CSI staff repairing picnic tables behind the VEC

Last week, CSI a destination management company in Washington, DC generously donated funds and their time to complete various preservation tasks around the Cottage grounds. CSI is a longtime partner of President Lincoln’s Cottage, and has hosted a number of events at the Cottage, including other giveback days with their corporate clients.

President Lincoln’s Cottage Senior Preservationist Jeff Larry tasked them with various projects including building rocking chairs (which now live in the bandstand), cleaning lattice and cobblestones, planting, fixing picnic tables, and more. For a complete list of tasks, photos from the day, and ways for you or your team to sign up for a day of service, click here.

STAFF SPOTLIGHT: Welcome New Staff, Joan and Lacey

Joan Cummins, Senior Museum Program Associate (left) and Lacey Shaw, Senior Museum Store Associate hanging out on the veranda in the unusually warm December weather

We’re so pleased to welcome two new full-time staff members to our ever-growing team! Both Joan Cummins, Senior Museum Program Associate, and Lacey Shaw, Senior Museum Store Associate, are filling two new positions. External Communications Coordinator Jenny Phillips sat down with them in their office right off the Museum Store — pop in and say ‘hi!’– to chat about their new roles, Lincoln, and tarot cards. It ended in a competition to see who has traveled to the most countries. Spoiler: with one parent in the State Department, and one as a pilot, both have an impressive list. Read on to get to know Lacey and Joan.

TEAM LINCOLN: Ladies Tea at the Armed Forces Retirement Home


On Friday, December 1st, the Armed Forces Retirement Home (AFRH), held their annual Ladies Tea Program. Each year President Lincoln’s Cottage partners with AFRH to provide party games; this year the theme was Charles Dickens’s “A Christmas Carol.” The reason it’s so special is because it’s the only program dedicated to honor and celebrate only the women at AFRH. While AFRH has hundreds of residents, only 41 are female—making them just 11{ec117f0059f8cde3a5e4f5b3c1b486659702d407977a37ffc575d2c0a9b4a69f} of the population. (Did you know the Home didn’t even admit women until 1955? You can read more about the first woman, Regina C. Jones, admitted here.) The program, which started in 2003, has taken many shapes and forms, but one thing is the same: it’s an afternoon thanking the women for their service, and making them feel special.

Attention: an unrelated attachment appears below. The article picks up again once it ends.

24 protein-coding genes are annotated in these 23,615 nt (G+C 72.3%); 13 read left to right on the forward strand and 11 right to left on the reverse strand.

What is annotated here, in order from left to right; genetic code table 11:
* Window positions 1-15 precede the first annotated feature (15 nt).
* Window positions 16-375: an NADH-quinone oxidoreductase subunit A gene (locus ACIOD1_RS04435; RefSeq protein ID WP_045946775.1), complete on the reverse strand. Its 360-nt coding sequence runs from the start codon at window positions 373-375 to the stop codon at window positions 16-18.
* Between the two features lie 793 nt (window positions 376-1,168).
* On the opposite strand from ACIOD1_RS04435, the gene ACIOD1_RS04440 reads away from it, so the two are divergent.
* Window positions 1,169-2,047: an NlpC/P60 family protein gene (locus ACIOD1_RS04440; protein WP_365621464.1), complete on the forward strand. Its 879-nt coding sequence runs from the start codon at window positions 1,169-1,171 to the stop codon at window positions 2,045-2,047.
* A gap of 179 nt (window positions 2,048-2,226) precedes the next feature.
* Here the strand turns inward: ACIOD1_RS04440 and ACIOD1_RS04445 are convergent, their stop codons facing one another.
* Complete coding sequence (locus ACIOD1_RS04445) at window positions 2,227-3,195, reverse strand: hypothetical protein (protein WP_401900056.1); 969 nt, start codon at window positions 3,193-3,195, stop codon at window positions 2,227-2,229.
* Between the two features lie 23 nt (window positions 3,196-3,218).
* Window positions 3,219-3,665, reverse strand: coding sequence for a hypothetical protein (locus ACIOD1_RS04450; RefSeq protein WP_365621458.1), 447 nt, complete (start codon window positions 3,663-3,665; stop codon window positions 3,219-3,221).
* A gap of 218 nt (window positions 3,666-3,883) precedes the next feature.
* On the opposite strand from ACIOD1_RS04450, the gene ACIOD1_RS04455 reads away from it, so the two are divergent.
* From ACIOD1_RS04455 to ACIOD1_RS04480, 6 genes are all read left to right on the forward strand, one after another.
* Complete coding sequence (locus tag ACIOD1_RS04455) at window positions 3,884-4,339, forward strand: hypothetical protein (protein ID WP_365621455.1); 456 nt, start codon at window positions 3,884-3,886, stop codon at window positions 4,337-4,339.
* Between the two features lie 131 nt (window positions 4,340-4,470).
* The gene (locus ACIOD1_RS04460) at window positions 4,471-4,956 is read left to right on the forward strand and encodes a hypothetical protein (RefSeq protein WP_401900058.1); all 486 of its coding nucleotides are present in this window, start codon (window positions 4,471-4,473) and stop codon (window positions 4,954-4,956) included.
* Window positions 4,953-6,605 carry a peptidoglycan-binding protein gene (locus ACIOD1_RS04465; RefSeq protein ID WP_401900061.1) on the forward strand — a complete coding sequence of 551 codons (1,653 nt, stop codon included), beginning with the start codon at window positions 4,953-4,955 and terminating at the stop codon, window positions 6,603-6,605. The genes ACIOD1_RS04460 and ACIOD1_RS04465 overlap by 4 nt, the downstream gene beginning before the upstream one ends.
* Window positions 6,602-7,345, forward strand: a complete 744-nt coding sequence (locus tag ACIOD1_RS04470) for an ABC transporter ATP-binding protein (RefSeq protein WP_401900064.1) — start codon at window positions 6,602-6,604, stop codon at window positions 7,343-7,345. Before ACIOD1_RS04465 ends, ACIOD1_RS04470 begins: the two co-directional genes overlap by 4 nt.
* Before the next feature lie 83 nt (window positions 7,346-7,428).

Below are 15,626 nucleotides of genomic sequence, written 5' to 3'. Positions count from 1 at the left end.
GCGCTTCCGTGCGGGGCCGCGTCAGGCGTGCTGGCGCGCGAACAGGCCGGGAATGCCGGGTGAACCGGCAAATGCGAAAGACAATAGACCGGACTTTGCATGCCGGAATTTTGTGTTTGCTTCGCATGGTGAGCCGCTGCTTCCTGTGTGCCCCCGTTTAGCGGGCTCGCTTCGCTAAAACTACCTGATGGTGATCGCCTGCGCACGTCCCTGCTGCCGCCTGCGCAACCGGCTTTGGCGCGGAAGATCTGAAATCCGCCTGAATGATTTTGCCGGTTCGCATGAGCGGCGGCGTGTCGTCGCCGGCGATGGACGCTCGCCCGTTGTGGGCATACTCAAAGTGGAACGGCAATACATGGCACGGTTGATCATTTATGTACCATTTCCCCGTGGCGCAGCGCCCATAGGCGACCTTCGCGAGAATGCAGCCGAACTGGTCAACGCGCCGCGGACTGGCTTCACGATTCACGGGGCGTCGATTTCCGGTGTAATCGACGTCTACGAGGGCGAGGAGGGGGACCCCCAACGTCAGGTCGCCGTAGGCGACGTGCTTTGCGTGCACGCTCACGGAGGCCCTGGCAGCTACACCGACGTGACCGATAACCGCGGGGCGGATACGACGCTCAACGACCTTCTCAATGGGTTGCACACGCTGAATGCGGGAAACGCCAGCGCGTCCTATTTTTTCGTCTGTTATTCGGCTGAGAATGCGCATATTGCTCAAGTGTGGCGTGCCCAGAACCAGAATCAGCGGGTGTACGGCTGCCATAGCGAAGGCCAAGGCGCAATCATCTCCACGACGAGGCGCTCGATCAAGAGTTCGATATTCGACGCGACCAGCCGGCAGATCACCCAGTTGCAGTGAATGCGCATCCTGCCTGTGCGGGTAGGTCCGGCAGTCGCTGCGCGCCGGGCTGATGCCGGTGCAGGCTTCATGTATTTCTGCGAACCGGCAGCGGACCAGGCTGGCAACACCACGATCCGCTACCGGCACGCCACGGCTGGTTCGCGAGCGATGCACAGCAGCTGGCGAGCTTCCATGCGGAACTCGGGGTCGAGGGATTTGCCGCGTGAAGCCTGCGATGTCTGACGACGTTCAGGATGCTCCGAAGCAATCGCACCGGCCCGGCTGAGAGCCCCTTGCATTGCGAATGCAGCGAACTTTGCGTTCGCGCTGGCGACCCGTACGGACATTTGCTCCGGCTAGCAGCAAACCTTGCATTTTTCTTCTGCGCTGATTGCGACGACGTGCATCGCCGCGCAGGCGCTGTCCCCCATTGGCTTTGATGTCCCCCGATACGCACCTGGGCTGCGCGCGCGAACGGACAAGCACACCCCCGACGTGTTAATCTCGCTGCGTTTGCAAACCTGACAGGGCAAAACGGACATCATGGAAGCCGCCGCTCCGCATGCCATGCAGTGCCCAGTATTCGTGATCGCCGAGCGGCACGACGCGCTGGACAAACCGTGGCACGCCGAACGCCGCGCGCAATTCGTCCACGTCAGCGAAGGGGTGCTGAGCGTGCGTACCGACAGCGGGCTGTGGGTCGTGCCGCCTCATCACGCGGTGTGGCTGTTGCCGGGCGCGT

An Ethically Sourced Holiday: SOS Summit Alum Creates the SOS Holiday Shopping Catalogue

Laurel (center) at the SOS International Summit in June 2017

Laurel Shearer attended the Students Opposing Slavery International Summit this past June, and in the past six months, she’s been busy. A sophomore at Grace Prep High School, located in Centre County, Pennsylvania, Laurel started her own chapter of Students Opposing Slavery. During the week-long Summit Laurel crafted and received feedback about her human trafficking awareness campaign: curating a holiday shopping guide of ethically sourced vendors. This winter, she published it. Click here for Laurel’s SOS Holiday Shopping Catalogue, so you can “give the gift of freedom this holiday season.”

MUSEUM STORE UPDATE: A Short Biography of Mary and Abraham Lincoln

New to the Museum Store: Two pocket-sized biographies of Abraham and Mary Lincoln (perfect for stockings!) written by Executive Director and CEO, Erin Carlson Mast. Shop for them in person (pop into our Museum Store located in the Robert H. Smith Visitor Education Center) any time 9:30am-4:30pm each day (we open at 10:30am on Sundays) or online.

JUST FOR FUN: Fix Yourself Up a Mary Hot Toddy

Oh, the weather outside is frightful! Warm up this December with a Mary Hot Toddy, in honor of Mary Lincoln’s 199th birthday (December 13). Bonus if you pair it with A Short Biography of Mary Lincoln. 



Support our educational programs, preservation efforts and public events by making a contribution to President Lincoln’s Cottage. Donate online today.